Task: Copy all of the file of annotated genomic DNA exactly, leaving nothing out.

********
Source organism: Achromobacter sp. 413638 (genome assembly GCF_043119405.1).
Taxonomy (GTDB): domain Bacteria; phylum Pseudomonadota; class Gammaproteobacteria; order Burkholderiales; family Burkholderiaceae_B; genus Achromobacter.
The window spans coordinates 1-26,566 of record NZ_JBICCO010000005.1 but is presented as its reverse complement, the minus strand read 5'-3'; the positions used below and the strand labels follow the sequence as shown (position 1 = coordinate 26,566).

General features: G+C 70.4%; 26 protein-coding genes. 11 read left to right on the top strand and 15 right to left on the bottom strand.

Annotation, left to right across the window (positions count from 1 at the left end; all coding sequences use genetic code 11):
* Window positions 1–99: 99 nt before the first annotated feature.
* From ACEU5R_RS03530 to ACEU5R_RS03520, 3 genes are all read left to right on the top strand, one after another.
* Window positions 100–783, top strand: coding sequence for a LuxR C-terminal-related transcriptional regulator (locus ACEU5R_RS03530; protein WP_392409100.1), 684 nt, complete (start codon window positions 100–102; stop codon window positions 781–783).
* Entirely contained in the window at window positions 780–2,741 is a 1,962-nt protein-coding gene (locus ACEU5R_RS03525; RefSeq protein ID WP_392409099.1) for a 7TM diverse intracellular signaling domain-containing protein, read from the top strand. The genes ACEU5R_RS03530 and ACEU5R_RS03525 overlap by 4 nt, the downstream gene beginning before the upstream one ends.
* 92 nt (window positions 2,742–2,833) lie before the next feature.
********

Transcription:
Source organism: Achromobacter sp. 413638 (genome assembly GCF_043119405.1).
Taxonomy (GTDB): domain Bacteria; phylum Pseudomonadota; class Gammaproteobacteria; order Burkholderiales; family Burkholderiaceae_B; genus Achromobacter.
The window spans coordinates 1-26,566 of record NZ_JBICCO010000005.1 but is presented as its reverse complement, the minus strand read 5'-3'; the positions used below and the strand labels follow the sequence as shown (position 1 = coordinate 26,566).

General features: G+C 70.4%; 26 protein-coding genes. 11 read left to right on the top strand and 15 right to left on the bottom strand.

Annotation, left to right across the window (positions count from 1 at the left end; all coding sequences use genetic code 11):
* Window positions 1–99: 99 nt before the first annotated feature.
* From ACEU5R_RS03530 to ACEU5R_RS03520, 3 genes are all read left to right on the top strand, one after another.
* Window positions 100–783, top strand: coding sequence for a LuxR C-terminal-related transcriptional regulator (locus ACEU5R_RS03530; protein WP_392409100.1), 684 nt, complete (start codon window positions 100–102; stop codon window positions 781–783).
* Entirely contained in the window at window positions 780–2,741 is a 1,962-nt protein-coding gene (locus ACEU5R_RS03525; RefSeq protein ID WP_392409099.1) for a 7TM diverse intracellular signaling domain-containing protein, read from the top strand. The genes ACEU5R_RS03530 and ACEU5R_RS03525 overlap by 4 nt, the downstream gene beginning before the upstream one ends.
* 92 nt (window positions 2,742–2,833) lie before the next feature.